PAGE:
Antigen-driven clonal selection shapes the persistence of HIV-1-infected CD4+ T cells in vivo

Simonetti FR, Zhang H, Soroosh GP, Duan J, Rhodehouse K, Hill AL, Beg SA, McCormick K, Raymond HE, Nobles CL, Everett JK, Kwon KJ, White JA, Lai J, Margolick JB, Hoh R, Deeks SG, Bushman FD, Siliciano JD, Siliciano RF


Clonal expansion of infected CD4+ T cells is a major mechanism of HIV-1 persistence and a barrier to achieving a cure. Potential causes are homeostatic proliferation, effects of HIV-1 integration, and interaction with antigens. Here, we show that it is possible to link antigen responsiveness, the full proviral sequence, the integration site, and the T cell receptor β-chain (TCRβ) sequence to examine the role of recurrent antigenic exposure in maintaining the HIV-1 reservoir. We isolated CMV- and Gag-responding CD4+ T cells from 10 treated individuals. Proviral populations in CMV-responding cells were dominated by large clones, including clones harboring replication-competent proviruses. TCRβ repertoires showed high clonality driven by converging adaptive responses. Although some proviruses were in genes linked to HIV-1 persistence (BACH2, STAT5B, MKL1), the proliferation of infected cells under antigenic stimulation occurred regardless of the site of integration. Paired TCRβ and integration site analysis showed that infection could occur early or late in the course of a clone's response to antigen and could generate infected cell populations too large to be explained solely by homeostatic proliferation. Together, these findings implicate antigen-driven clonal selection as a major factor in HIV-1 persistence, a finding that will be a difficult challenge to eradication efforts.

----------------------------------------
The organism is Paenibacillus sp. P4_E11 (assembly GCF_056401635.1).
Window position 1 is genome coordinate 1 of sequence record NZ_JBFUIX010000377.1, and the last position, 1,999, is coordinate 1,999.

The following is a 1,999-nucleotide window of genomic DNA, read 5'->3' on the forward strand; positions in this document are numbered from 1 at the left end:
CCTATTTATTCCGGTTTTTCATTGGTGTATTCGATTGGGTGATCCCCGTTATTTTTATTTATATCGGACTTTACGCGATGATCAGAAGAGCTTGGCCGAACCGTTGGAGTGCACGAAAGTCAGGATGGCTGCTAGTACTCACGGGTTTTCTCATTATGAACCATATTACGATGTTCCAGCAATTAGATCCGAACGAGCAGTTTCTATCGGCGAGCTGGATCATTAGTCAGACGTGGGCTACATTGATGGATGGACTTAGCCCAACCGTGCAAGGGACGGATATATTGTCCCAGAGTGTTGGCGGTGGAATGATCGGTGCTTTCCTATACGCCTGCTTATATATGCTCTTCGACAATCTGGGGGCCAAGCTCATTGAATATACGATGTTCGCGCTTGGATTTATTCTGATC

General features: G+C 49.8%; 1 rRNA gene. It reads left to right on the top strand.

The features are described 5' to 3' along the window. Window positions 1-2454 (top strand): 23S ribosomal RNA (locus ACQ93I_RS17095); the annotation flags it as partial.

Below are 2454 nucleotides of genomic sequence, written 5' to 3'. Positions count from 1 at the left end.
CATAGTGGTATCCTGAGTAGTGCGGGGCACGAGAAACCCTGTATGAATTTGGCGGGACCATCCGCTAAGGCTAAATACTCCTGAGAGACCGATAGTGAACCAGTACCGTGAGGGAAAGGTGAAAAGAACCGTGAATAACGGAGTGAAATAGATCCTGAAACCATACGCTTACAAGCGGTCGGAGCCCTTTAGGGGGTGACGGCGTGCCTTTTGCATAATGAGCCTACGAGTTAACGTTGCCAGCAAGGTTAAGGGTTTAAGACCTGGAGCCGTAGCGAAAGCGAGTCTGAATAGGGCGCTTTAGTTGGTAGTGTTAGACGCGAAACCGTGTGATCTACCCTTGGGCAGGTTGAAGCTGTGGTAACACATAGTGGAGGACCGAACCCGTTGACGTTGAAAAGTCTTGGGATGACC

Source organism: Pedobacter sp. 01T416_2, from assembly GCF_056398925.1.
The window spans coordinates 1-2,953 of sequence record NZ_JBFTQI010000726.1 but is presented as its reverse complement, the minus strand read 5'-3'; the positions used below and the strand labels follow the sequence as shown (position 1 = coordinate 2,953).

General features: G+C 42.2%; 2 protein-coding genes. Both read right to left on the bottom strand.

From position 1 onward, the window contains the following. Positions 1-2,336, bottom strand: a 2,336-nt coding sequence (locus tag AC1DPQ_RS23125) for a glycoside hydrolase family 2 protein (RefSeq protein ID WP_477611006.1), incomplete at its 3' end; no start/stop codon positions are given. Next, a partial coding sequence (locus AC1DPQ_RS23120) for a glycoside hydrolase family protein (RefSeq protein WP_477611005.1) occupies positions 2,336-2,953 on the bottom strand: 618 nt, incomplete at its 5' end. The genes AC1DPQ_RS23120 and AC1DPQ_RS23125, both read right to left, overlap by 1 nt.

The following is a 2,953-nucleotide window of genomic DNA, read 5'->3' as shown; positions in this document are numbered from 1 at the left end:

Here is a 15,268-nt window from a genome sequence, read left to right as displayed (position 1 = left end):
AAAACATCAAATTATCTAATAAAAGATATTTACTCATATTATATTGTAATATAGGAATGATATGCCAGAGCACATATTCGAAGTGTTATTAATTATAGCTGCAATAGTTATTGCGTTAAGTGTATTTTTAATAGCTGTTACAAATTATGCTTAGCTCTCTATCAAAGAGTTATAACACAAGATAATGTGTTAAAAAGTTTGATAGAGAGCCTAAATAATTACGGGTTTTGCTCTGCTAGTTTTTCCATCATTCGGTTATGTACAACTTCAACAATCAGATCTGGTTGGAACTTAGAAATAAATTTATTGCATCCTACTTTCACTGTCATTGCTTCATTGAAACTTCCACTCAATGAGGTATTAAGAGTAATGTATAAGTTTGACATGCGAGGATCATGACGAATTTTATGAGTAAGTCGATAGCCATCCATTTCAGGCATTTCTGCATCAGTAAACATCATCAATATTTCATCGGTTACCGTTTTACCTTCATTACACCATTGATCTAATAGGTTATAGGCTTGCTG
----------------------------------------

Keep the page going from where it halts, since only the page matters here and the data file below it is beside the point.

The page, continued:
Keywords: AIDS/HIV; Adaptive immunity; Clonal selection; Immunology; T cells.

Conflict of interest statement

Conflict of interest: Aspects of the intact proviral DNA assay (IPDA) are the subject of a patent application (“Compositions and methods Related to characterizing proviral reservoirs,” PCT/US16/28822) filed by Johns Hopkins University, and RFS is one of the inventors on this application. RFS is a consultant on cure-related HIV research for Merck and AbbVie.